The What and Who of Meandering About

Monday, February 7, 2011

Freedom for...

As I was saying...

"Freedom is such a HUGE concept.  What it means in one context may not be what it means in another.  What one considers freedom, another may consider an absolute impossibility.  I think this is what makes talking about freedom across cultural lines so difficult.  There appears to be no universal meaning of the word let alone a universal understanding of how freedom should or could be fleshed out" (For the entire discussion, see For Freedom below).

I often get asked this question in a wide variety of ways, "As a Christian, is it okay if I..." (insert anything you want in the place of ellipses - e.g. drink, curse, dance - yes, dance). This question, and others like it, appear to me to be an extension of the discussion on Christian freedom.  "If I have been set free from the bonds of law and sin, then can't I just do whatever I want?  After all, we believe that 'God alone is Lord of the conscience.' " (Taken from the Book of Order of the Presbyterian Church (USA) G-1.0301a)

Indeed, the Presbyterian Church (USA) holds fast to this understanding of Christian liberty.  It has been an important expression of what it means to be Presbyterian for hundreds of years.  Through this understanding, we are guarded against any tyrannical edict designed by the human mind to imprison, enslave or oppress another.  As Christians, we believe that God is indeed the only authority to whom our conscience must bow. 

However, there is another important part to this discussion that must not be missed.  In his letter to the church in Galatia (the passage that was quoted in For Freedom), the Apostle Paul writes, "For freedom Christ has set us free. Stand firm, therefore, and do not submit again to a yoke of slavery...For you were called to freedom, brothers and sisters; only do not use your freedom as an opportunity for self-indulgence, but through love become slaves to one another. For the whole law is summed up in a single commandment, 'You shall love your neighbor as yourself'" (Galatians 5:1; 13-14 New Revised Standard Version).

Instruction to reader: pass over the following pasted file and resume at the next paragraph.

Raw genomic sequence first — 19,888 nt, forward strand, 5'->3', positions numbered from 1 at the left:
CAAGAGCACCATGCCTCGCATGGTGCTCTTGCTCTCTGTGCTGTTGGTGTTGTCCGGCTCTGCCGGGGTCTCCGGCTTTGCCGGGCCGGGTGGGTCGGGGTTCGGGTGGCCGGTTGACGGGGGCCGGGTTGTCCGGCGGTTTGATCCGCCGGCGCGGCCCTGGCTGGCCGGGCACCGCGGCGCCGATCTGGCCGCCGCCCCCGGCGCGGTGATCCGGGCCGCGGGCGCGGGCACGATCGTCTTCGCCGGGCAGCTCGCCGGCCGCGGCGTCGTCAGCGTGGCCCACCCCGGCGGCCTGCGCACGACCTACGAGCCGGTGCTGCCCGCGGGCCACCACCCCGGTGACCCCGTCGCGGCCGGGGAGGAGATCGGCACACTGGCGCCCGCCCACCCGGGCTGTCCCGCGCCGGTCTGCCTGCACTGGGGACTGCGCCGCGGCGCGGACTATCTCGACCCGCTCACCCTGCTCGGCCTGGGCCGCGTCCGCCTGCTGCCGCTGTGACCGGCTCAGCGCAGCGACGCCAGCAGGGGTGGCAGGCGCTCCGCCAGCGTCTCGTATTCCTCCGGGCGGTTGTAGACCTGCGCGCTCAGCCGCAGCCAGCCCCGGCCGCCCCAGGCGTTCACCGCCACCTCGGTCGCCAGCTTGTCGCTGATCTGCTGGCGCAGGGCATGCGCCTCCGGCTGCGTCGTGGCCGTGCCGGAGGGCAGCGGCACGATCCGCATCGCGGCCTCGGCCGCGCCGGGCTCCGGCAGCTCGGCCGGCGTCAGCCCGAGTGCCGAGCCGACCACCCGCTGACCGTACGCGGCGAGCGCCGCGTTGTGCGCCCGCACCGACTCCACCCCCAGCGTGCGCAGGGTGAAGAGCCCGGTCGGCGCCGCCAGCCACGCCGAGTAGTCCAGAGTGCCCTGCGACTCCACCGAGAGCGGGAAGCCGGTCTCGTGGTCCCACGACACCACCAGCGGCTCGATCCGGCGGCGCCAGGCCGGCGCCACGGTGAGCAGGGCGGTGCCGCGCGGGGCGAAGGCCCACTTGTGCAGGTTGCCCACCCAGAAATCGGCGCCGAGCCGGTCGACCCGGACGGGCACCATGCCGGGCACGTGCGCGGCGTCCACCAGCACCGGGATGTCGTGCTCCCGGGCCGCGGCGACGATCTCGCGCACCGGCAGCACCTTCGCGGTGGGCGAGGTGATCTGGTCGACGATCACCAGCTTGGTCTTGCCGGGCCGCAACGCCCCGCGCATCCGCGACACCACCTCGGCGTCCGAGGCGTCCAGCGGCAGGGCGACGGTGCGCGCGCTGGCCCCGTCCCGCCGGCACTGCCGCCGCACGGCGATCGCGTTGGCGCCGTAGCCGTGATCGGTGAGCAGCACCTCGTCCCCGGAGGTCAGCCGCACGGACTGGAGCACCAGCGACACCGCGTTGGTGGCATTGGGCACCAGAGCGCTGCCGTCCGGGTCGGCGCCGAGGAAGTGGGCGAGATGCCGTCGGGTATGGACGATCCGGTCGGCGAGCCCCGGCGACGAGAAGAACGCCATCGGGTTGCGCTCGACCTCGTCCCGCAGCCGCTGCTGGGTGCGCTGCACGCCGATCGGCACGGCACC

And then in his first letter to the church in Corinth, Paul writes these words in his discussion on whether or not it is right for one who follows Christ to eat food that had been sacrificed to idols, "'All things are lawful,' but not all things are beneficial. 'All things are lawful,' but not all things build up. Do not seek your own advantage, but that of the other..." (1 Corinthians 10:23-24, NRSV).

So where is our liberty limited?  Freedom is limited when it compromises the conscience of another.  Liberty is limited when it becomes an excuse for selfishness or self-absorption.  Independence is limited when it no longer takes into consideration the life and liberty of the other.  If our actions are not loving to our neighbor, then we must reconsider our actions and our decisions.  Our freedom is not simply a freedom to do whatever we wish as if it were something we had earned for ourselves.  Our freedom is a gift that has been given to us by the Author of freedom itself.  The manner in which we live into our freedom is our response.  

We are free to live.  We are free to be in communion with one another.  We are free to love.  We are free to be!  Let us not become enslaved by the "death-dealing ways" that often dominate our world.  May our freedom be a source of life and liberty to all with whom we are blessed to come into contact. 

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